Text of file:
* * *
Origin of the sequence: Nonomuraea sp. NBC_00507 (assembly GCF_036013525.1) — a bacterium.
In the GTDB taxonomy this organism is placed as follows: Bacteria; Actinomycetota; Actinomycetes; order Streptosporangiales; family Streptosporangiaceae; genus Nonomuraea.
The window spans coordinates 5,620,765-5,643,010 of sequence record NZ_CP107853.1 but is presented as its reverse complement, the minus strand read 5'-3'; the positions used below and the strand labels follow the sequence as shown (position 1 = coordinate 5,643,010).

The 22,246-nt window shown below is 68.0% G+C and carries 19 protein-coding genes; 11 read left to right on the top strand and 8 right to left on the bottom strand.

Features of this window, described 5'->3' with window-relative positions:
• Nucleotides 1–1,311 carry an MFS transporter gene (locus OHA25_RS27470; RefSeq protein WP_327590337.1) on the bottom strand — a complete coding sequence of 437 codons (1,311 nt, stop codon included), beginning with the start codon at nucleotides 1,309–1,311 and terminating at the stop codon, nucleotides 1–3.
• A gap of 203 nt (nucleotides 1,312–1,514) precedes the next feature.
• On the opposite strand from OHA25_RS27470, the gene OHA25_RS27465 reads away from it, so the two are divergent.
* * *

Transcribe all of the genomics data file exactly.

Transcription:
Origin of the sequence: Nonomuraea sp. NBC_00507 (assembly GCF_036013525.1) — a bacterium.
In the GTDB taxonomy this organism is placed as follows: Bacteria; Actinomycetota; Actinomycetes; order Streptosporangiales; family Streptosporangiaceae; genus Nonomuraea.
The window spans coordinates 5,620,765-5,643,010 of sequence record NZ_CP107853.1 but is presented as its reverse complement, the minus strand read 5'-3'; the positions used below and the strand labels follow the sequence as shown (position 1 = coordinate 5,643,010).

The 22,246-nt window shown below is 68.0% G+C and carries 19 protein-coding genes; 11 read left to right on the top strand and 8 right to left on the bottom strand.

Features of this window, described 5'->3' with window-relative positions:
• Nucleotides 1–1,311 carry an MFS transporter gene (locus OHA25_RS27470; RefSeq protein WP_327590337.1) on the bottom strand — a complete coding sequence of 437 codons (1,311 nt, stop codon included), beginning with the start codon at nucleotides 1,309–1,311 and terminating at the stop codon, nucleotides 1–3.
• A gap of 203 nt (nucleotides 1,312–1,514) precedes the next feature.
• On the opposite strand from OHA25_RS27470, the gene OHA25_RS27465 reads away from it, so the two are divergent.